En la categoría : Bazar
Dentro del tema :
Autor del texto : Humberto Ramirez Estrella
Fecha de publicación: 10 Dic, 2020

The Ongoing Impact Of The World Health Crisis
There is no question that the majority of the world is still at a standstill. The COVID-19 world health crisis has continued to wreak havoc, with second waves of outbreaks, intermittent lockdowns, and general uncertainty.

The world of football, however, has attempted to get back to business, and results have been nothing short of controversial. After football was more or less put on pause for months, the various sporting organisations have again attempted to get the engines running.

But with empty stadiums, infected players, and endless other problems, can it really be a success while so many hurdles must be overcome?

World Cup Qualifying Challenges

The FIFA World Cup is set to take place in 2022, and most are accepting that the world will have returned to normal by then. But in the meantime, cases are still surging around the world, with second outbreaks being reported in numerous countries.
However, as these second outbreaks were making headlines, hundreds of footballers were setting off on thousand mile journeys around the world, looking to participate in FIFA qualifying matches. To be precise, 251 players were climbing aboard planes to head off and make their countries proud.

What made the situation significantly more alarming was that the countries involved in the initial round of matches were all also high on the list of surging infections. Liverpool, Everton, and various countries in South America were all visited, and the decission to allow the games to occur did not come without consequences.

Safety Protocols

Of course, the players were not allowed to make these cross country trips without safety protocols in place. But, apparently, the safety measures were not enough.

Liverpool experienced infections on numerous occasions, prompting Jurgen Klopp, club manager, to express concerns. Players Sadio Mane and Thiago Alcantara both tested positive, forcing them to miss what turned out to be a devastating 7-2 defeat to Aston Villa. Soon afterwards Xherdan Shaqiri also tested positive, though, the result came only after he had landed in Switzerland. But this initial result was later cleared, with the initial result being called a false positive.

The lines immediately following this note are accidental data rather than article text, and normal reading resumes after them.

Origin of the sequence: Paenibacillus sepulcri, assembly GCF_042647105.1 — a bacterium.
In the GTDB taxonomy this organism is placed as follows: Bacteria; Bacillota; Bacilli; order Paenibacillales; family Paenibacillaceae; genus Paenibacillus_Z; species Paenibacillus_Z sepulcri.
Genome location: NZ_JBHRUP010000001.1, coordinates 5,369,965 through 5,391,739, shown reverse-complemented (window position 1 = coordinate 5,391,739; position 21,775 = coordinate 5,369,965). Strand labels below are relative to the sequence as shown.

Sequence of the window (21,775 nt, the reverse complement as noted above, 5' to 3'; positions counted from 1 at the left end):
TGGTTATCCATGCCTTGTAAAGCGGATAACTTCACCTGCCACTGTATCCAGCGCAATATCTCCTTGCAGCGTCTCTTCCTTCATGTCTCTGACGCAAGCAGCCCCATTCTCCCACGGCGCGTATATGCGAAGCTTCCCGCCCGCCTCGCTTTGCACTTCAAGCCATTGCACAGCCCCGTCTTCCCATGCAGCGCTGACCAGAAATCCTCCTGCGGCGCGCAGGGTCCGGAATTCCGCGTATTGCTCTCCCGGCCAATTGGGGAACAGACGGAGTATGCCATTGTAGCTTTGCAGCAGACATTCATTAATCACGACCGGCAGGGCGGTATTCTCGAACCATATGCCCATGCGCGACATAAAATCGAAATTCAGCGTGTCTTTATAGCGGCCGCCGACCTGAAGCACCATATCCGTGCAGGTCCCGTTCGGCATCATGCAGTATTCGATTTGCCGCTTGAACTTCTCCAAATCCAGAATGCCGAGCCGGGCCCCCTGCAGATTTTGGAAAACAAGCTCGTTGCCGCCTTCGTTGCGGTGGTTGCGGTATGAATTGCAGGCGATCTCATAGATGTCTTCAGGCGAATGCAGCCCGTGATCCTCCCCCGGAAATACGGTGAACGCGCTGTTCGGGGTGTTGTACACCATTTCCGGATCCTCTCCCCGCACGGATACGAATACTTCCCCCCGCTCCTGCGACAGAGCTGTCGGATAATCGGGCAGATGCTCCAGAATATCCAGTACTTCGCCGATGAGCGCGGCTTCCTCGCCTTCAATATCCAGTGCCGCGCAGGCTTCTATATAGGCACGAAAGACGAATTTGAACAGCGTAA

Meanwhile, the Ukrainian Football Association had problems of its own. After players landed in Paris, 2 players tested positive. But this shouldn’t have come as a surprise, given that the city had announced a maximum alert level shortly prior to the team landing.

International March Protocol

Both FIFA and UEFA announced Return to Play Protocols. As would be expected, these protocols had various hygiene guidelines and recommendations in place, intended to keep players safe. If the protocols have had much success is enormously debatable.
FIFA was quick to declare, however, that regulations demand that teams fulfil international obligations, such as being called to compete. Only under special circumstances would a team be allowed to refuse a call, a FIFA spokesperson clarified such as if quarantines or travel restrictions are in place.

How it all work out, and if the FIFA 2022 World Cup is a success remains to be seen. But one thing is for sure, the odds are good that the world of football is under serious pressure, and will be for some time to come.

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